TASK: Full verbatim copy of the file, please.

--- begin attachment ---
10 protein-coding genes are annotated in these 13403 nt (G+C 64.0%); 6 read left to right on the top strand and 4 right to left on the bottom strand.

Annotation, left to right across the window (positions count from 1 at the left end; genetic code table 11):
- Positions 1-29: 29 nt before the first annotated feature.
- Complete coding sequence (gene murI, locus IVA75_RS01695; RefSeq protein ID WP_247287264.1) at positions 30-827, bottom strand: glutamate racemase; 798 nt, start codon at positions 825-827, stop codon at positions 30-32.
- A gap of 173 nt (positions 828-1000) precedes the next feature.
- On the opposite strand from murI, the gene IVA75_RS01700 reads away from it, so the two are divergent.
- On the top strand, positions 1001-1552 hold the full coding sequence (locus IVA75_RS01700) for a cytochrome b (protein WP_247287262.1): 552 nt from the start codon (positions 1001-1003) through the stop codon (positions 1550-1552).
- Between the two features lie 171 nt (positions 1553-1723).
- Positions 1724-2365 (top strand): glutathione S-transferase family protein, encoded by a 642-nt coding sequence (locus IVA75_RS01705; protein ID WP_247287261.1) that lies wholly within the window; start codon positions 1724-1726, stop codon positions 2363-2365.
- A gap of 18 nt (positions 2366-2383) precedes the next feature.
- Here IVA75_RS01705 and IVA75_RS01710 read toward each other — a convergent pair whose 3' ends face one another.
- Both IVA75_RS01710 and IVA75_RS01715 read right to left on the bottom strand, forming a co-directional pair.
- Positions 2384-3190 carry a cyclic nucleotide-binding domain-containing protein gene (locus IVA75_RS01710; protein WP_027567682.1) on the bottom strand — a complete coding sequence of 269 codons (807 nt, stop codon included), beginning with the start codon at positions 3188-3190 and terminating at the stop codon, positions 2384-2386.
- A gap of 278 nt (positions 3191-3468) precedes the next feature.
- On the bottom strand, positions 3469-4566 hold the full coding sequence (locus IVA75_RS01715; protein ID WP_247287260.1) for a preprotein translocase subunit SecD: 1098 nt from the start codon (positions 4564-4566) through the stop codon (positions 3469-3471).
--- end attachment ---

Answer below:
10 protein-coding genes are annotated in these 13403 nt (G+C 64.0%); 6 read left to right on the top strand and 4 right to left on the bottom strand.

Annotation, left to right across the window (positions count from 1 at the left end; genetic code table 11):
- Positions 1-29: 29 nt before the first annotated feature.
- Complete coding sequence (gene murI, locus IVA75_RS01695; RefSeq protein ID WP_247287264.1) at positions 30-827, bottom strand: glutamate racemase; 798 nt, start codon at positions 825-827, stop codon at positions 30-32.
- A gap of 173 nt (positions 828-1000) precedes the next feature.
- On the opposite strand from murI, the gene IVA75_RS01700 reads away from it, so the two are divergent.
- On the top strand, positions 1001-1552 hold the full coding sequence (locus IVA75_RS01700) for a cytochrome b (protein WP_247287262.1): 552 nt from the start codon (positions 1001-1003) through the stop codon (positions 1550-1552).
- Between the two features lie 171 nt (positions 1553-1723).
- Positions 1724-2365 (top strand): glutathione S-transferase family protein, encoded by a 642-nt coding sequence (locus IVA75_RS01705; protein ID WP_247287261.1) that lies wholly within the window; start codon positions 1724-1726, stop codon positions 2363-2365.
- A gap of 18 nt (positions 2366-2383) precedes the next feature.
- Here IVA75_RS01705 and IVA75_RS01710 read toward each other — a convergent pair whose 3' ends face one another.
- Both IVA75_RS01710 and IVA75_RS01715 read right to left on the bottom strand, forming a co-directional pair.
- Positions 2384-3190 carry a cyclic nucleotide-binding domain-containing protein gene (locus IVA75_RS01710; protein WP_027567682.1) on the bottom strand — a complete coding sequence of 269 codons (807 nt, stop codon included), beginning with the start codon at positions 3188-3190 and terminating at the stop codon, positions 2384-2386.
- A gap of 278 nt (positions 3191-3468) precedes the next feature.
- On the bottom strand, positions 3469-4566 hold the full coding sequence (locus IVA75_RS01715; protein ID WP_247287260.1) for a preprotein translocase subunit SecD: 1098 nt from the start codon (positions 4564-4566) through the stop codon (positions 3469-3471).